The pandemic has left no stone unturned - and that includes the world of family finances. Today, we’re covering some of the key facts about how Covid-19 has impacted household money management, and we hope it helps you to better understand your current financial situation.
Covid-19 introduced a whole wealth of difficulties for money management, and we’ve already discussed how women were hit hardest..
Women & Covid-19:
- Globally, women’s job losses due to Covid-19 are 1.8x greater than men’s.
- In McKinsey and Lean’s 2020 ‘Women in the Workplace’ report found that 8% of mothers had thought about going from full- to part-time work, compared to 2% of fathers
- 1 in 4 pregnant people and new mothers have felt singled out for redundancy or furlough during the pandemic
How did the pandemic impact family finances?
Childcare & flexible working hours
The last year of lockdowns, redundancies, furloughs, and more, has left a lot of people in debt, or with less savings than they had hoped to have built by this point.
For families, there have been many additional pressure points. Younger children needed to be entertained and occupied every day, while parents were also juggling working-from-home. On top of this, many adult children returned to their family homes in search of some normalcy and comfort in ‘uncertain times’, bringing with them further household expenses.
As schools moved online, parents & caregivers have had to find flexibility in their working hours. Childcare - especially throughout 2020, was a far less feasible option, and with the pandemic putting the older generation at particular risk, many parents also took on additional caregiving responsibilities. This has been even more difficult for parents in lower-paid roles, as working-from-home was often less of an option.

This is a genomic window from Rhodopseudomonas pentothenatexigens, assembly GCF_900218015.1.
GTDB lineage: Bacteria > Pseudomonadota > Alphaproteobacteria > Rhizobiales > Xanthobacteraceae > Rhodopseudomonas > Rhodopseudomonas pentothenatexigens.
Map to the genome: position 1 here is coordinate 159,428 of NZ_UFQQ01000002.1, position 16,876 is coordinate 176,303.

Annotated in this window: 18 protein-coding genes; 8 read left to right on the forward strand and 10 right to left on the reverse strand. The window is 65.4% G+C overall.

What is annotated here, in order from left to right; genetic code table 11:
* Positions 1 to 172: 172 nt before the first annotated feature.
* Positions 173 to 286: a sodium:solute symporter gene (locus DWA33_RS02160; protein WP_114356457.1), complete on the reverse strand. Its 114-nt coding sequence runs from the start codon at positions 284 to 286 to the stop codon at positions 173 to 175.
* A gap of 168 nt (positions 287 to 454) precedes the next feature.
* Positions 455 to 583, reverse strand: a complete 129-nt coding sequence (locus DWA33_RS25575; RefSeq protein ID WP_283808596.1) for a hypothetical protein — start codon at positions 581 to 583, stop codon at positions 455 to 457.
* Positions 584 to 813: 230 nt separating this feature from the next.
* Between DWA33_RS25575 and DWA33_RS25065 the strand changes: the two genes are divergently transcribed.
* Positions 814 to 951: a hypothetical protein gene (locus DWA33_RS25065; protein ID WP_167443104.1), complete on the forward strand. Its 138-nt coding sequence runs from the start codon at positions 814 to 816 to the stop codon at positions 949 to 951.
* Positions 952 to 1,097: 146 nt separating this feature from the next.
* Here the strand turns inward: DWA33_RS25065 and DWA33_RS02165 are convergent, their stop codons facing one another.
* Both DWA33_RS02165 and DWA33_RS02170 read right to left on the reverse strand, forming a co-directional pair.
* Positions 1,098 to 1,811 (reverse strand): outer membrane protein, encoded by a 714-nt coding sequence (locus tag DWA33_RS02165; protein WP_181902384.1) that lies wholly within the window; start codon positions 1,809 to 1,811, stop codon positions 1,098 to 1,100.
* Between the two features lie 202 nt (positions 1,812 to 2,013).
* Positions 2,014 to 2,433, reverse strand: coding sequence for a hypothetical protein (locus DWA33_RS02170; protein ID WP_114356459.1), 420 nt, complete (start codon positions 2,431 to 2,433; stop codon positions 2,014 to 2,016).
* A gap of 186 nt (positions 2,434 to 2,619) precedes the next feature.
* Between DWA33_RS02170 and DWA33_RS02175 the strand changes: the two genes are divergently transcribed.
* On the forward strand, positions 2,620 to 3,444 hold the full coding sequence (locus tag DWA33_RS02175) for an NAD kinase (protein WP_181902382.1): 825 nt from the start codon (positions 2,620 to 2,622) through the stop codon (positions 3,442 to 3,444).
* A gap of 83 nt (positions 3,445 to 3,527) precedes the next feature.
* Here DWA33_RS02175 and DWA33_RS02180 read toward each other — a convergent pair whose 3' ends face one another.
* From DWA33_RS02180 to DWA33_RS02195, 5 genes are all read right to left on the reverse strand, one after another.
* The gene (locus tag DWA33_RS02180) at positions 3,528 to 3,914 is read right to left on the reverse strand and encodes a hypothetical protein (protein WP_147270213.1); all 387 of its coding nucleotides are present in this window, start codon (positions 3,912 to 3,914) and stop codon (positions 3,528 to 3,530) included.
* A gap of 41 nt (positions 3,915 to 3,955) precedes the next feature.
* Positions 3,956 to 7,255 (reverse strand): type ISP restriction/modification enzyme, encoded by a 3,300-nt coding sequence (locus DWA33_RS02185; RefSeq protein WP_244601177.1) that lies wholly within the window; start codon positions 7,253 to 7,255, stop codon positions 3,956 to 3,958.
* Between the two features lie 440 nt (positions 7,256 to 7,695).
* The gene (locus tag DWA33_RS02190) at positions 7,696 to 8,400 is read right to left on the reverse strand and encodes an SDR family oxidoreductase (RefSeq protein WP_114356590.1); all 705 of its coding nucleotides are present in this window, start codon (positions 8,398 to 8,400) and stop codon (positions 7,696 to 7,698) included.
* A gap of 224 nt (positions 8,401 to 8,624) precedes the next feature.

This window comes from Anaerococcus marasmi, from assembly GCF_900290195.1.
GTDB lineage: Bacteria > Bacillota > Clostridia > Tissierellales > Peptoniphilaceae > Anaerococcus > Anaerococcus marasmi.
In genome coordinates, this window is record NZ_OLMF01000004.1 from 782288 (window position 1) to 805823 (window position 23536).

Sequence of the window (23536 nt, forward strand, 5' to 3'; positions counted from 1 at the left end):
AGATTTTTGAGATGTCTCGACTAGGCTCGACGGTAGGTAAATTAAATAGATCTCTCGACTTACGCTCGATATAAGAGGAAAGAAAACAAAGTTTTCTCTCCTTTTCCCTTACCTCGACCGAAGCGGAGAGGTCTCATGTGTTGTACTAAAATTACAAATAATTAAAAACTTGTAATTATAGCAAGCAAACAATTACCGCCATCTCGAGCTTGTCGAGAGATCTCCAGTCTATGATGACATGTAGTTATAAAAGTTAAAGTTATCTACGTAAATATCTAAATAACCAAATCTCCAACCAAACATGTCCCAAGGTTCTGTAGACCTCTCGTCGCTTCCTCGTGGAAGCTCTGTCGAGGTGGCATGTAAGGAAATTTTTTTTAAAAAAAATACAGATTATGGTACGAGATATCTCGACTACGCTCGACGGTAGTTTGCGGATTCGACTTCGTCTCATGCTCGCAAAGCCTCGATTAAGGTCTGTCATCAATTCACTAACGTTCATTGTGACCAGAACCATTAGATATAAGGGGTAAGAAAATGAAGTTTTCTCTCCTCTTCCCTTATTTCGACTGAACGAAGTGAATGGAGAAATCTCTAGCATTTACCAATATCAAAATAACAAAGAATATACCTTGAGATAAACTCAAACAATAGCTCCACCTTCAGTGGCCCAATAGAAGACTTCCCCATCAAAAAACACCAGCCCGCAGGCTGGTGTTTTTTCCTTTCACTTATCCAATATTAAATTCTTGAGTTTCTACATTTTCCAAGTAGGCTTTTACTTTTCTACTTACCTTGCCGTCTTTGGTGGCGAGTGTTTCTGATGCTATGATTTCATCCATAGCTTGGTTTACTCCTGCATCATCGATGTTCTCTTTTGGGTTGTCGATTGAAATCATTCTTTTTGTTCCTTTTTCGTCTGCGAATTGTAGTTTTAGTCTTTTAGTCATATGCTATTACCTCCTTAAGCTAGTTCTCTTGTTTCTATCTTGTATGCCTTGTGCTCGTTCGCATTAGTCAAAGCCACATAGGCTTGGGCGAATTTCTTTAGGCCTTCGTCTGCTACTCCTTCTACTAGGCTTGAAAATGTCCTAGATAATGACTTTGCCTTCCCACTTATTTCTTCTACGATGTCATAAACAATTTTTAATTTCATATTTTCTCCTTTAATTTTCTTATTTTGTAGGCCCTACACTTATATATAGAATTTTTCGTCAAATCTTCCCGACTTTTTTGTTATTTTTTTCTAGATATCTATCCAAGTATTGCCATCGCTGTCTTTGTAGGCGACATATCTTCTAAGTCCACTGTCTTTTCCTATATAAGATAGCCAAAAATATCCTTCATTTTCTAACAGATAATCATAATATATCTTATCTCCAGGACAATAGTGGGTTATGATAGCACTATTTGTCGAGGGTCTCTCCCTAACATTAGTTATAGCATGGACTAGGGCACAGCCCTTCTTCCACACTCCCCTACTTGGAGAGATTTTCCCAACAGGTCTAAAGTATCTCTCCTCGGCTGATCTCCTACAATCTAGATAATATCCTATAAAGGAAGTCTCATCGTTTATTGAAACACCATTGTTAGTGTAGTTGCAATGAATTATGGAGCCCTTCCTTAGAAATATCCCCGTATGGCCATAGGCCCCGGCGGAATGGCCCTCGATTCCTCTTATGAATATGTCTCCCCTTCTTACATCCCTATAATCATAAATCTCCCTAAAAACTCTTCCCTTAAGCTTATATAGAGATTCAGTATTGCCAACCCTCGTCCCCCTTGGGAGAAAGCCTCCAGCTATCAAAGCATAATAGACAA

Increased stress & long-term worries
Financial stress can quickly create a downwards spiral which is difficult to break out of. Money worries can make you avoid thinking about the issues, which allow them to keep growing, and over time, a minor problem becomes a major hurdle.
Earlier this year, PwC found 63% of employees had greater financial stress because of the pandemic, and that this stress was contributing to increased credit card use, borrowing money from retirement funds, and generally, a lower household income. When ‘money’ is found to be a bigger stress than a global pandemic, we can clearly see that there is a problem in the way we approach our finances.
This is why financial education and confidence are so important. If you understand the problems you’re facing, you are immediately far more prepared to handle them - or at the very least, you’re able to reach out for help. Take a moment to think about how greater financial literacy could help lift any current financial worries?
3 tips to reduce financial stress:
- Identify your top money stressors & realistic steps to tackle them
- Start building a long-term plan and use this as motivation
- Talk to someone you trust - friends, family or a financial advisor
But there are still positives to be found...
Although we all wish it could have come through better circumstances, the pandemic did see one huge shift in our finances: we’re all talking about our money far more than we used to.
MarketPlace published a recent article about how ‘the pandemic has changed how some parents talk to their kids about money’, and the stories included all talk about how Covid-19 forced parents to reconsider how they were handling their household finances. When they sat down to sort through all the additional stress that this pandemic has brought, they were often motivated and inspired to talk to their partner, their friends, or even their children about money.
And now for some SmartPurse news...
If everything you’ve just read shows us one thing, it’s that financial education for both parents & children is an essential need. And we want to help you by providing independent, jargon-free education on specific topics for family finances.
In the meantime, you can help us to tailor our education to your needs in just two minutes...
Thanks for lending a hand!
- If you are a UK parent/caregiver, please fill out our new ‘Children & Money’ survey - we promise it won’t take long at all!
- If you’re not a UK parent/caregiver, you can still help by sharing the survey with your friends and family.
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